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HAGAR IN THE WILDERNESS.

The morning broke. Light stole upon the clouds
With a strange beauty. Earth received again
Its garment of a thousand dyes; and leaves,
And delicate blossoms, and the painted flowers,
And every thing that bendeth to the dew,
And stirreth with the daylight, lifted up
Its beauty to the breath of that sweet morn.

All things are dark to sorrow; and the light,
And loveliness, and fragrant air were sad
To the dejected HAGAR. The moist earth
Was pouring odors from its spicy pores,
And the young birds were singing as if life
Were a new thing to them; but, oh! it came
Upon her heart like discord, and she felt

How cruelly it tries a broken heart

To see a mirth in any thing it loves.

She stood at ABRAHAM's tent. Her lips were press'd
Till the blood started; and the wandering veins
Of her transparent forehead were swell'd out,
As if her pride would burst them. Her dark eye
Was clear and tearless, and the light of heaven,
Which made its language legible, shot back
From her long lashes, as it had been flame.
Her noble boy stood by her, with his hand
Clasp'd in her own, and his round, delicate feet,
Scarce train'd to balance on the tented floor,
Sandall'd for journeying. He had look'd up

of fine qualities. He possesses an understanding quick, acute, distinguishing even in excess; enriched by culture, and liberalized and illuminated by much observation. He commands all the resources of passion, at the same time that he is master of the effects of manner. The suggestions of an animated sense are harmonized by feeling, and are adorned by a finished wit. His taste is nice, but it is not narrow or bigoted, and his sympathies with his reader are intimate and true. His works exhibit a profusion of pointed and just comment on society and life; they sparkle with delicate and easy humor; they display a prodigality of fancy, and are fragrant with all the floral charm of sentiment. He possesses surprising saliency of mind, which in his hasty effusions often fatigues, but in his matured compositions is controlled to the just repose of art. But distinct from each of these, and sovereign over them all, is the vivifying and directing energy of a fine poetical talent,--that prophetic faculty in man whose effects are as vast as its processes are mysterious; whose action is a moral enchantment that all feel, but none can fathom. This influence it is which, entering into and impregnating all his other faculties, gives force to some, elevation to others, and grace and interest to them all."-Literary Criticisms, by Horace Binney Wallace.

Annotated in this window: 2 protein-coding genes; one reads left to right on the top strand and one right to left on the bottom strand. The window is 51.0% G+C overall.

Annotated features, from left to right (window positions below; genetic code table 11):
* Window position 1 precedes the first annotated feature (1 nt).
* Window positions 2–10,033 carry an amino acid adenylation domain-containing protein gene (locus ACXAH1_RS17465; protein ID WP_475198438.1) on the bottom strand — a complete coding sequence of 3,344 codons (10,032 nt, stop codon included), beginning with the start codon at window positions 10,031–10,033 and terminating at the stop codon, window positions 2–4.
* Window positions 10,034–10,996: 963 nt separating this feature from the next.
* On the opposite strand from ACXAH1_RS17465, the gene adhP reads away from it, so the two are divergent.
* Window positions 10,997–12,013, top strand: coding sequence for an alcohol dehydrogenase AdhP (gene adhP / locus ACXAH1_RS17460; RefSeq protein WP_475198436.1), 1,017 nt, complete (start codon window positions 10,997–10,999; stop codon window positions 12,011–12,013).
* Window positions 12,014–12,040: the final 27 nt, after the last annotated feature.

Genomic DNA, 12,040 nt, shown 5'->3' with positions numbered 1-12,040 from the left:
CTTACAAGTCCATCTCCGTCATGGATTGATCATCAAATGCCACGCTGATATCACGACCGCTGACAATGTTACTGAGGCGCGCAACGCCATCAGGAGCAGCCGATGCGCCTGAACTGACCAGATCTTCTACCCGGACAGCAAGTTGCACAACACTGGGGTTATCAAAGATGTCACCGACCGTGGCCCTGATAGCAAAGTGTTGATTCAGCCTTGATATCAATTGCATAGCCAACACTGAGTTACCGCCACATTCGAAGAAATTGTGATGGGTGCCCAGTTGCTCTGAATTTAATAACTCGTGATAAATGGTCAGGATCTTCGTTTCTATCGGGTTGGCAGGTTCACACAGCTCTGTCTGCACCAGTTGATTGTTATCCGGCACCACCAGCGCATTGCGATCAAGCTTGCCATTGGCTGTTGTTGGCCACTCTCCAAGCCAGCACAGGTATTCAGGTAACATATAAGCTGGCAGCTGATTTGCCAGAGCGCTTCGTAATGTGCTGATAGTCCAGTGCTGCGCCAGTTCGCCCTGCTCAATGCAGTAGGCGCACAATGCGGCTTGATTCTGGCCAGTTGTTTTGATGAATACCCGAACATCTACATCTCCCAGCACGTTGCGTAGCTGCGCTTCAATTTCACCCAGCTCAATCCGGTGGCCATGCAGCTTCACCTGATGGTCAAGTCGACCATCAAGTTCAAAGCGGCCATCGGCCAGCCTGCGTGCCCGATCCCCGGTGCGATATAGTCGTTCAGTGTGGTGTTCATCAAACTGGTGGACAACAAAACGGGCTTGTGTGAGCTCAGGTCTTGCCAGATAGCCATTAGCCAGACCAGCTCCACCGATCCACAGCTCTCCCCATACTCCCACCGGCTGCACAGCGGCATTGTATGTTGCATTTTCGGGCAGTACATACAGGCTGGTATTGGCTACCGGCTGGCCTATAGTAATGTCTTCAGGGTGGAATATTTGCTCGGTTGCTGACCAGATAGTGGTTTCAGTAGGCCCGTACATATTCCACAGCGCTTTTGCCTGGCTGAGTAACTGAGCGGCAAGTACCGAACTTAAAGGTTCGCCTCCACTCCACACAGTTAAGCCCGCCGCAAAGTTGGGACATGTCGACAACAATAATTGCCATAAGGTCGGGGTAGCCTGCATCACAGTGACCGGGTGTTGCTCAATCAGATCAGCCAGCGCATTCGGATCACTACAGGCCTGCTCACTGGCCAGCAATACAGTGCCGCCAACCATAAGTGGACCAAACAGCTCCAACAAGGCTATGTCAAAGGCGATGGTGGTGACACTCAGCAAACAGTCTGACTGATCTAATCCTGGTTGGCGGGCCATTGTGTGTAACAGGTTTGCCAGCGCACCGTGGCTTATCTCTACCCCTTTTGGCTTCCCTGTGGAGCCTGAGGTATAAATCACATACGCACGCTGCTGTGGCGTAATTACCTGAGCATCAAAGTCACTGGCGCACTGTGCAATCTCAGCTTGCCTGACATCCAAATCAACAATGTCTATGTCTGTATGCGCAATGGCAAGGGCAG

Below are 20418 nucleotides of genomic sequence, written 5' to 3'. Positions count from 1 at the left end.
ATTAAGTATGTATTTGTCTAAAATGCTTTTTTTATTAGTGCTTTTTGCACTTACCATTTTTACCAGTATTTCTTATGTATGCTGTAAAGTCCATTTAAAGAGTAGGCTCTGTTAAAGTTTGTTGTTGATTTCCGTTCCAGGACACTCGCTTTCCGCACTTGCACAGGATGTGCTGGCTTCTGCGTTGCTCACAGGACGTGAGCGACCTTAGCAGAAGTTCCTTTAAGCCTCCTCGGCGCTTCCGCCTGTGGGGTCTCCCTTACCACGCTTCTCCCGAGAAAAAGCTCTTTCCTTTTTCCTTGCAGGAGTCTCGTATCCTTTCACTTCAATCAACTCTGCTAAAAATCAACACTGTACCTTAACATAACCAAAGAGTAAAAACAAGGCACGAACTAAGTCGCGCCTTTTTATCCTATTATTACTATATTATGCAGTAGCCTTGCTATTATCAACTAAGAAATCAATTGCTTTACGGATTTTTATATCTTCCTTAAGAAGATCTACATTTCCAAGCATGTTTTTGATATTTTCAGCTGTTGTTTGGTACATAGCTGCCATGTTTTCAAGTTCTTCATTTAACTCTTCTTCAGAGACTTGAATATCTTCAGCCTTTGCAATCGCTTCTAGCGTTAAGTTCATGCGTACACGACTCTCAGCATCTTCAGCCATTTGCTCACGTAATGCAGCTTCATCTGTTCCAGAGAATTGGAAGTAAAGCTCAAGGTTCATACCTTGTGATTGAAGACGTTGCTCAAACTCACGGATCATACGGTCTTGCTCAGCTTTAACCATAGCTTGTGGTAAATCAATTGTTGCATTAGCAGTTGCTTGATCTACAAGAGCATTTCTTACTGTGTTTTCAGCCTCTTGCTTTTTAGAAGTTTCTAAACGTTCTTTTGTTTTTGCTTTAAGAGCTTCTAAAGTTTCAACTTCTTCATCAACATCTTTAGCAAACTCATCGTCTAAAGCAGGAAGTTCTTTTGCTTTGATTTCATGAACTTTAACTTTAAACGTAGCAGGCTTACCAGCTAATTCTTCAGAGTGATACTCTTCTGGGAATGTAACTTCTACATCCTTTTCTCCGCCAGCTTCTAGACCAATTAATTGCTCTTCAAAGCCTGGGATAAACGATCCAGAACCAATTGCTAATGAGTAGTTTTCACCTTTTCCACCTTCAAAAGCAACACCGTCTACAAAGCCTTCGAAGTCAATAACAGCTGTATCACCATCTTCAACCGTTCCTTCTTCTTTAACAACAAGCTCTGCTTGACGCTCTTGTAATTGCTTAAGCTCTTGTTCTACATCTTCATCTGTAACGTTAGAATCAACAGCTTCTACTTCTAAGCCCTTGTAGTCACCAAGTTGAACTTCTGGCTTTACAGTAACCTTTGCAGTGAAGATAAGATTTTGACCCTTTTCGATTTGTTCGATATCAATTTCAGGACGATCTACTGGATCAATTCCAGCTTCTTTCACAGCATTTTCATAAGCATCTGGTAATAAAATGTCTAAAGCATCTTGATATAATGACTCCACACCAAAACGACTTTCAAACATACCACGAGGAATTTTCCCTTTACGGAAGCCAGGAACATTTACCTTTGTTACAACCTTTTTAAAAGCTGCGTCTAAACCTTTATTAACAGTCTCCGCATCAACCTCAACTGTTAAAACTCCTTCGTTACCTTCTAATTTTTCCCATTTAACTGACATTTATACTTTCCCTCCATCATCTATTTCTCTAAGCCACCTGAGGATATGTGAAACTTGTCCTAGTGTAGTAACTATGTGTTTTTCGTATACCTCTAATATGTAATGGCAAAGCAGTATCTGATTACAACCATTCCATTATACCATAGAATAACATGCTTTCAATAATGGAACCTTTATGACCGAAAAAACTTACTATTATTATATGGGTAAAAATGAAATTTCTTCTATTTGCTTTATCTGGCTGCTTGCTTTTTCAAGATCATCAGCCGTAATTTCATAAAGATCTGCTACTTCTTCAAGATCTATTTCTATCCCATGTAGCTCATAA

Read a good review of Willis's writings-prose and poetry-in the "North American Review," xliii. 384, in which he is ably defended from the attack in the fifty-fourth volume of the "London Quarterly." This paper was written by Lockhart, who, in condemning Willis for his personalities in his Pencillings by the Way, forgot that he himself was far more open to the same charge in his "Peter's Letters to his Kinsfolk," in which he makes very free with the society at Edinburgh.

Into his mother's face until he caught

The spirit there, and his young heart was swelling
Beneath his dimpled bosom, and his form
Straighten'd up proudly in his tiny wrath,
As if his light proportions would have swell'd,
Had they but match'd his spirit, to the man.

Why bends the patriarch as he cometh now
Upon his staff so wearily? His beard
Is low upon his breast, and his high brow,
So written with the converse of his God,
Beareth the swollen vein of agony.
His lip is quivering, and his wonted step
Of vigor is not there; and, though the morn
Is passing fair and beautiful, he breathes
Its freshness as it were a pestilence.

Oh! man may bear with suffering: his heart
Is a strong thing, and godlike, in the grasp
Of pain that wrings mortality; but tear
One chord affection clings to-part one tie
That binds him to a woman's delicate love,-
And his great spirit yieldeth like a reed.

He gave to her the water and the bread,
But spoke no word, and trusted not himself
To look upon her face, but laid his hand
In silent blessing on the fair-hair'd boy,
And left her to her lot of loneliness.

Should HAGAR weep? May slighted woman turn, And, as a vine the oak hath shaken off, Bend lightly to her leaning trust again? Oh, no! by all her loveliness,-by all That makes life poetry and beauty, no! Make her a slave; steal from her cheek the rose, By needless jealousies; let the last star Leave her a watcher by your couch of pain; Wrong her by petulance, suspicion, all That makes her cup a bitterness, yet give One evidence of love, and earth has not An emblem of devotedness like hers.

But oh! estrange her once,-it boots not how,-
By wrong or silence,-any thing that tells

A change has come upon your tenderness,-
And there is not a high thing out of heaven
Her pride o'ermastereth not.

She went her way with a strong step and slow,— Her press'd lip arch'd, and her clear eye undimm'd, As it had been a diamond, and her form

Borne proudly up, as if her heart breathed through.